“……….. There can be little doubt that if we continue on the path we have been treading, it will lead us to totalitarianism.”


“The movement is, of course, deliberately planned mainly by the capitalist organizers of monopolies, and they are thus one of the main sources of this danger. Their responsibility is not altered by the fact that their aim is not a totalitarian system but rather a sort of corporative society in which the organized industries would appear as semi-independent and self-governing “estates”. But they are as shortsighted as were their German colleagues in believing that they will be allowed not only to create but also for any length of time to run such a system. The decisions which the managers of such an organized industry would constantly have to make are not decisions which any society will long leave to private individuals. A state which allow such enormous aggregations of power to grow up cannot afford to let this power rest entirely in private control.”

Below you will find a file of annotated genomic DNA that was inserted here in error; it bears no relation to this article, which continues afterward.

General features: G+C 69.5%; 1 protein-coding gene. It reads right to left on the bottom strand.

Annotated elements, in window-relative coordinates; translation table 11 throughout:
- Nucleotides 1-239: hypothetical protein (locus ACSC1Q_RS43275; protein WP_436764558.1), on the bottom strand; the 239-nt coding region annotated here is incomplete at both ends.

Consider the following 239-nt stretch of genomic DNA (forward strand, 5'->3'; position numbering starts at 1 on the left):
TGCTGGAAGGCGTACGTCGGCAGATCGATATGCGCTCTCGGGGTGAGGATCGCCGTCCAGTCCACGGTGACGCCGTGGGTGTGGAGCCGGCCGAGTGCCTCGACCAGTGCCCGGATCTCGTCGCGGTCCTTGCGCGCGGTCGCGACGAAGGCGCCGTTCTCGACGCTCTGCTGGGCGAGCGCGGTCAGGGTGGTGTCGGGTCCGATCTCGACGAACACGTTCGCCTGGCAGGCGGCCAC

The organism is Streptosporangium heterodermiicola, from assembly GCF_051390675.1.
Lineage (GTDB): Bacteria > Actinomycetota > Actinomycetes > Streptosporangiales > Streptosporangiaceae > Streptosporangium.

“ …….the fate of our civilization will ultimately depend on how we solve the economic problems………….”


“There need be little difficulty in planning the economic life of a family, comparatively little in a small community. But as the scale increases, the amount of agreement on the order of ends decreases and the necessity to rely on force and compulsion grows.”


“To imagine that the economic life of a vast area comprising many different people can be directed or planned by democratic procedure betrays a complete lack of awareness of the problems such planning would raise.”


“If anything is evident, it should be that, while nations might abide by formal rules on which they have agreed, they will never submit to the direction which international economic planning involves – that while they may agree on the rules of the game, they will never agree on the order of preference in which the rank of their own needs and the rate at which they are allowed to advance is fixed by majority vote.”